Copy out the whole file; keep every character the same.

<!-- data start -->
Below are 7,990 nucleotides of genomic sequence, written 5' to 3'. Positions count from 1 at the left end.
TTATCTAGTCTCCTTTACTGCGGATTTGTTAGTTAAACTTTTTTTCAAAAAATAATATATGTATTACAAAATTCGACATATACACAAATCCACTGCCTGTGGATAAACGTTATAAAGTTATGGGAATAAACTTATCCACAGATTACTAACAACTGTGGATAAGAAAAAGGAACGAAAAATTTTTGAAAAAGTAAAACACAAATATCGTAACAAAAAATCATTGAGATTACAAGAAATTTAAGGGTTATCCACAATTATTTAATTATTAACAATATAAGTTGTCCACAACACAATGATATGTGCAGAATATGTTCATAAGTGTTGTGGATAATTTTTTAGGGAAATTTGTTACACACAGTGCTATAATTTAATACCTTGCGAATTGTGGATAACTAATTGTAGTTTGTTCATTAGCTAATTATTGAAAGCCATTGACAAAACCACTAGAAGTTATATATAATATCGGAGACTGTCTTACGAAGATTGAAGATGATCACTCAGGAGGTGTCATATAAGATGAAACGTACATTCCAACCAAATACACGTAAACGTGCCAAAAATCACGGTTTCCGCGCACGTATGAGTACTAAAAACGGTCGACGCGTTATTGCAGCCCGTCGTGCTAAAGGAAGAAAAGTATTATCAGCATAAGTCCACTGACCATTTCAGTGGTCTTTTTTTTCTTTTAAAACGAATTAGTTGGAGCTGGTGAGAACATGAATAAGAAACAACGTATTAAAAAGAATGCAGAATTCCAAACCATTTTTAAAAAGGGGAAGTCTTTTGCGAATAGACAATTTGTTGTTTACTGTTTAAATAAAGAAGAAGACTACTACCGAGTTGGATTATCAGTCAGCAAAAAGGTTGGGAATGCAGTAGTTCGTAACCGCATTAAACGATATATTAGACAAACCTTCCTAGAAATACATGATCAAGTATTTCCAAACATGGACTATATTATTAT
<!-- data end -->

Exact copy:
Below are 7,990 nucleotides of genomic sequence, written 5' to 3'. Positions count from 1 at the left end.
TTATCTAGTCTCCTTTACTGCGGATTTGTTAGTTAAACTTTTTTTCAAAAAATAATATATGTATTACAAAATTCGACATATACACAAATCCACTGCCTGTGGATAAACGTTATAAAGTTATGGGAATAAACTTATCCACAGATTACTAACAACTGTGGATAAGAAAAAGGAACGAAAAATTTTTGAAAAAGTAAAACACAAATATCGTAACAAAAAATCATTGAGATTACAAGAAATTTAAGGGTTATCCACAATTATTTAATTATTAACAATATAAGTTGTCCACAACACAATGATATGTGCAGAATATGTTCATAAGTGTTGTGGATAATTTTTTAGGGAAATTTGTTACACACAGTGCTATAATTTAATACCTTGCGAATTGTGGATAACTAATTGTAGTTTGTTCATTAGCTAATTATTGAAAGCCATTGACAAAACCACTAGAAGTTATATATAATATCGGAGACTGTCTTACGAAGATTGAAGATGATCACTCAGGAGGTGTCATATAAGATGAAACGTACATTCCAACCAAATACACGTAAACGTGCCAAAAATCACGGTTTCCGCGCACGTATGAGTACTAAAAACGGTCGACGCGTTATTGCAGCCCGTCGTGCTAAAGGAAGAAAAGTATTATCAGCATAAGTCCACTGACCATTTCAGTGGTCTTTTTTTTCTTTTAAAACGAATTAGTTGGAGCTGGTGAGAACATGAATAAGAAACAACGTATTAAAAAGAATGCAGAATTCCAAACCATTTTTAAAAAGGGGAAGTCTTTTGCGAATAGACAATTTGTTGTTTACTGTTTAAATAAAGAAGAAGACTACTACCGAGTTGGATTATCAGTCAGCAAAAAGGTTGGGAATGCAGTAGTTCGTAACCGCATTAAACGATATATTAGACAAACCTTCCTAGAAATACATGATCAAGTATTTCCAAACATGGACTATATTATTAT